Feature

Sunscreen ... in a pill?

Scientists believe they may be on the cusp of developing a pill that would prevent sunburn

A type of coral found in Australia's Great Barrier Reef might someday be used to create sunscreen — in a pill. The coral has a unique way of generating its own protection from the sun's damaging UV radiation, which can cause painful sunburns and is a primary cause of skin cancer. If scientists can figure out how to put the coral's natural sunscreen into pill form, this pill might not only eliminate the need for greasy sunblock lotions but also prevent eye damage caused by UV rays. Here, a brief guide:

Why does coral need sunscreen?
Corals live in shallow water in the tropics, where UV radiation is very intense. The animals living there must have some way of preventing skin damage from being in the sun all day, every day. Scientists never understood how these animals protected themselves from the sun until they discovered the secret hidden inside the coral.

How does coral defend itself from UV damage?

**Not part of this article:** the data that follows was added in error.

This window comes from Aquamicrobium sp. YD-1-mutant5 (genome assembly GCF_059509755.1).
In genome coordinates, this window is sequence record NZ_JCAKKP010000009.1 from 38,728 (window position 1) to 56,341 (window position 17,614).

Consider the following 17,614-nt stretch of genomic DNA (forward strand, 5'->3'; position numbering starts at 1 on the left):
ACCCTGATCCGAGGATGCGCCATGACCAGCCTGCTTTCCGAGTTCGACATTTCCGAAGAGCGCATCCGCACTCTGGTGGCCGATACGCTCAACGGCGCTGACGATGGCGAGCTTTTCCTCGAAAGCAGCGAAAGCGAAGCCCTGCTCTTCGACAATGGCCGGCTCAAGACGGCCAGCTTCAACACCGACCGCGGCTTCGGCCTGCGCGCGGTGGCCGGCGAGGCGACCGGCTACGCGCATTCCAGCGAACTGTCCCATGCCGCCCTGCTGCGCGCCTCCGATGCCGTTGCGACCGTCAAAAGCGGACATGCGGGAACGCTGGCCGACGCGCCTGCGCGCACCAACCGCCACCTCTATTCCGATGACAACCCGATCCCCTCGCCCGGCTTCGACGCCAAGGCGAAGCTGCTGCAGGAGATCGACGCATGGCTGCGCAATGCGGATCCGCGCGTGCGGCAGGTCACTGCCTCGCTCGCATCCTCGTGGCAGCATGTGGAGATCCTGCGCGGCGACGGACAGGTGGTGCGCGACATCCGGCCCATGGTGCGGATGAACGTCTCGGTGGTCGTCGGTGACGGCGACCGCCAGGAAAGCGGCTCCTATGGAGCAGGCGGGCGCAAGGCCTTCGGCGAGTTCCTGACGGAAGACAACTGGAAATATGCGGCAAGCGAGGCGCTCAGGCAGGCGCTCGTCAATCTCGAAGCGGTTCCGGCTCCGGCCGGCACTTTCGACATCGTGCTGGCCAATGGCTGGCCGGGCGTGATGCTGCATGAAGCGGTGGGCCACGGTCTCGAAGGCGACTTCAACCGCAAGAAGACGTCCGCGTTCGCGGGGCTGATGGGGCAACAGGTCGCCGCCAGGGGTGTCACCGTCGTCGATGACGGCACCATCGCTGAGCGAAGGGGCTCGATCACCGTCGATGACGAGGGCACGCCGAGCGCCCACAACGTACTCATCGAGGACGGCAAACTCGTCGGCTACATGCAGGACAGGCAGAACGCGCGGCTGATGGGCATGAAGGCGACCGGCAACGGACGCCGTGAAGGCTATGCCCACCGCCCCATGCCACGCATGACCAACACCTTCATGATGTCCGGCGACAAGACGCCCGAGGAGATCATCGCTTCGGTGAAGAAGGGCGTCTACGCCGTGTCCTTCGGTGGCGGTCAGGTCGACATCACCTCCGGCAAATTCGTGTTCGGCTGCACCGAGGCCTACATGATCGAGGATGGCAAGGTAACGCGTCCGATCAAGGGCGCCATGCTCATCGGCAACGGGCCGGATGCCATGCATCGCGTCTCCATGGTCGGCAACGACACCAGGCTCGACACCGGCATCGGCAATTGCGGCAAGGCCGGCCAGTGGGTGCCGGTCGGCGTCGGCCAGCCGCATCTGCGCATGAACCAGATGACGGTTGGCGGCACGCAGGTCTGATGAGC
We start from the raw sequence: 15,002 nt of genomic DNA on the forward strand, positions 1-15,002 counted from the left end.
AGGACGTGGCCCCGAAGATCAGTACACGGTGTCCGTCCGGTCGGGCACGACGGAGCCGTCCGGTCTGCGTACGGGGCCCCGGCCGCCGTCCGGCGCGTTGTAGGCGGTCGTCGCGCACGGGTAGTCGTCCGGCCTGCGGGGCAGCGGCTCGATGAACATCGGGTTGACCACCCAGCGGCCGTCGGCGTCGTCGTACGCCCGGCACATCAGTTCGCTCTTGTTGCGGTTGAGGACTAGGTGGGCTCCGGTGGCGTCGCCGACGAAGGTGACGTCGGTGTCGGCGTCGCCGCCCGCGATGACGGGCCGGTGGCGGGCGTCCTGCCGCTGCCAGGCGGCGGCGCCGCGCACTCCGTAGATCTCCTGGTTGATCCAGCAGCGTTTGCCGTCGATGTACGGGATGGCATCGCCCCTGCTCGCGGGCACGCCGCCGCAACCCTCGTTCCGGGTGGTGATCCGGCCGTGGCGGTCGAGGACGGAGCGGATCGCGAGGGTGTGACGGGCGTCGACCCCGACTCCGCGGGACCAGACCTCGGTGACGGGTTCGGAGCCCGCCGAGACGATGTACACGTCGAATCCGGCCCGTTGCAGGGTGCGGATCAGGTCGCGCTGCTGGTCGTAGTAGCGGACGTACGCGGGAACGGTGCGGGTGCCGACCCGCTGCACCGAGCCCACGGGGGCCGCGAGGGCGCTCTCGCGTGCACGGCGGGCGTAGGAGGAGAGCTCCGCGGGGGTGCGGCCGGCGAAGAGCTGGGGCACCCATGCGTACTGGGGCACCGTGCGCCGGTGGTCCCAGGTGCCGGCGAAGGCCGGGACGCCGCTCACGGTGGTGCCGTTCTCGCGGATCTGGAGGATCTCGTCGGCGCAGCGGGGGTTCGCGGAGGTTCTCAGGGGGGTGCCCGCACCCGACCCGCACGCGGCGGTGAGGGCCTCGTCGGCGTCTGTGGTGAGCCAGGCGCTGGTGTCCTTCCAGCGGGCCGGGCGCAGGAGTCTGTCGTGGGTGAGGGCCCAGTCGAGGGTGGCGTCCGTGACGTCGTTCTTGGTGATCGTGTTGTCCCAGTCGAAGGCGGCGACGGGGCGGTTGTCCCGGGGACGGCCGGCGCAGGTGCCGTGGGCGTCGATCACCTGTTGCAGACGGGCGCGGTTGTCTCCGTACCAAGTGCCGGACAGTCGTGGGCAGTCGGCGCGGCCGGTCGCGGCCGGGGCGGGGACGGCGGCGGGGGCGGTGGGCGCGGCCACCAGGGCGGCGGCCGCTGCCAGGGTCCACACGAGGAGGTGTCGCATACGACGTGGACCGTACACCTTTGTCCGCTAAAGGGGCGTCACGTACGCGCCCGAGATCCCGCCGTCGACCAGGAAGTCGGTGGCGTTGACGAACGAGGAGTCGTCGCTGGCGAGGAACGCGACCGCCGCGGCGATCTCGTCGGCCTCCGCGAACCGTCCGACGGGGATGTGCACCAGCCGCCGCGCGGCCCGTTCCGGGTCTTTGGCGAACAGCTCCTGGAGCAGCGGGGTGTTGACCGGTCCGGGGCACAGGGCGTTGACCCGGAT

Algae. The coral, Acropora microphthalma, has a unique symbiotic relationship with a type of algae that lives inside it. The algae creates a chemical that it shares with the coral, and the coral then modifies it into a sunscreen. In return, the algae benefits by having shelter inside the coral, as well as by using the coral's waste for photosynthesis.

Is coral the only animal that benefits from its sunscreen?
No. Small fish that feed on the coral — and larger fish that eat the small fish — also carry the same sunblock protection. "It is clearly passed up the food chain," says researcher Dr. Paul Long of King's College, London, as quoted in Mother Nature Network. Long believes that if his team of scientists can develop a synthetic form of this chemical, they will be able to "create a sunscreen for human use, perhaps in the form of a tablet, which would work in a similar way."

When will this pill be available?
"Don't toss your high-SPF lotions and creams yet," says Jane E. Allen of ABC News. Acropora microphthalma is endangered, so scientists need to create a synthetic form of the compound in the laboratory. If all goes according to plan, Long hopes to accomplish that, and begin testing in about two years, and then bring a pill to market in roughly five years.

Sources: ABC News, King's College, Mother Nature Network, Telegraph

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